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Anonymous asked:

I just read both interviews, Part 1 and 2 of Jann Wenner’s Rolling Stone Interview of 1971. It sounds as though John and the other Beatles DID have a realistic gripe about Paul taking over, directly projects, handing out musical assignments, etc., etc. and I’m sure he had the ego by this point to match! I would probably have become irritated by Paul as well. And no hints or even reading between the lines of John being emotionally hurt by Paul with regard to loss of intimate relationship.

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Hello and thanks for writing in, Listener!

First, I’d like to point out that we haven’t reached the Lennon Remembers portion of our Break-up Series, and will dig into it much more thoroughly in a future episode (stay tuned!).  

Presumably this ask isn’t in response to anything we’ve actually discussed on the podcast, in which case I feel that I should explain that what we do on our show is reevaluate conventional wisdom and contextualize public statements within the realities of actual behaviors. In other words, not taking things like Lennon Remembers at face value is AKOM 101.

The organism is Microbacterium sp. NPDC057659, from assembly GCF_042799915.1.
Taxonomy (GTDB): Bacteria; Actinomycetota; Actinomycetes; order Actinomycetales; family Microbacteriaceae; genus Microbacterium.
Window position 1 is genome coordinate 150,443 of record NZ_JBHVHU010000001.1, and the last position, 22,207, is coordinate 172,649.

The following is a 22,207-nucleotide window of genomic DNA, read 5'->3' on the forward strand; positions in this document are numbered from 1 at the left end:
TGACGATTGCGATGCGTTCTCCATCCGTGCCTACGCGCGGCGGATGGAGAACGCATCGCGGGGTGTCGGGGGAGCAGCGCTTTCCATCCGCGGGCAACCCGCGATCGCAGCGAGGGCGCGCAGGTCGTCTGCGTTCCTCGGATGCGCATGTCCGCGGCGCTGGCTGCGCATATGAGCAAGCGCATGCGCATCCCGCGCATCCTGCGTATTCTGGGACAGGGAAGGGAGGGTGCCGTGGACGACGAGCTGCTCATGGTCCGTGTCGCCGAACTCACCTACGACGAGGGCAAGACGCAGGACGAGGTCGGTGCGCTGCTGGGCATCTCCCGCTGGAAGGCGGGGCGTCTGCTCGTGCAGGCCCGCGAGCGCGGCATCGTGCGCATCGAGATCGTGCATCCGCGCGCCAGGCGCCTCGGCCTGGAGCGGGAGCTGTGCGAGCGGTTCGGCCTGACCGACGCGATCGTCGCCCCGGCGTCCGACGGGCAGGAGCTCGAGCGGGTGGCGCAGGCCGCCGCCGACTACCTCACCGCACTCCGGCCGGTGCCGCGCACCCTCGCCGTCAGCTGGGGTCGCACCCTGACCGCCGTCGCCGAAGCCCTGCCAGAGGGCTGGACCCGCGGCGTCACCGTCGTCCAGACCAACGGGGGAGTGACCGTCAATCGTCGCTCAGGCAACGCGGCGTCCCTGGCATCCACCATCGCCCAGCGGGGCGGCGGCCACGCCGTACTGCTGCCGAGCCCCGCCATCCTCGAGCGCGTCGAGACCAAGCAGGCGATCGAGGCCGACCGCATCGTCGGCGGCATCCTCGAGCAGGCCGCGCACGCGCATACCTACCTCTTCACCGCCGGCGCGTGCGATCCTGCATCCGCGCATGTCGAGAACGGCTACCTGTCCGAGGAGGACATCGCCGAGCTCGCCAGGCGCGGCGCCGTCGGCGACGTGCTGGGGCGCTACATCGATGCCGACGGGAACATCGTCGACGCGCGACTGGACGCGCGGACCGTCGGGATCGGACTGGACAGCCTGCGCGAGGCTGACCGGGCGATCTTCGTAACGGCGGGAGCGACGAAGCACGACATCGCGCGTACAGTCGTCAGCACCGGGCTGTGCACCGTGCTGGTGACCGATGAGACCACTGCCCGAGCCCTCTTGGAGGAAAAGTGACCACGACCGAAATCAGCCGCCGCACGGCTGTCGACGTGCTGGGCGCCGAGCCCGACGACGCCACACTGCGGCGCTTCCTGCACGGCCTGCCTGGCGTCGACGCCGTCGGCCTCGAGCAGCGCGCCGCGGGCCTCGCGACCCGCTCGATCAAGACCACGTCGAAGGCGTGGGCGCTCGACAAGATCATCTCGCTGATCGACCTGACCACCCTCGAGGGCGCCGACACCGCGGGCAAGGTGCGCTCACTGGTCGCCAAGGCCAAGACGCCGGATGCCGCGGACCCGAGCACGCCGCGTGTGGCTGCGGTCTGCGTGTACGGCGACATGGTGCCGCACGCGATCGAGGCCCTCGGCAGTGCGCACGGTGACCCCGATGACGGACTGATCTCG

If what we were doing on this podcast was as easy as simply reading the most infamous interview John Lennon ever gave (the one upon which the conventional story of the Beatles break-up is founded), it wouldn’t be much of a podcast or a very groundbreaking analysis, would it?

Second, I’d like to mention that listeners/readers can hear the entire (3.5 hours!) interview on You Tube.  Very evocative with audio!  Wenner’s editing in the print versions often make John sound more coherent and less vitriolic towards everyone but Paul than the audio reveals (i.e. the shitty comments about Paul are always printed but the ones about George, Brian, etc often aren’t).

Next, we’d like to state the usual disclaimer (which everyone is probably already aware of but is a good reminder anyway!):  John later disavowed this interview.  In fact, he was so angry at Jann Wenner for publishing it as a book, it apparently created a permanent rift between the two.  You may choose to view/value this interview as John being super honest, but please consider that in this allegedly “truthful” book/interview, John: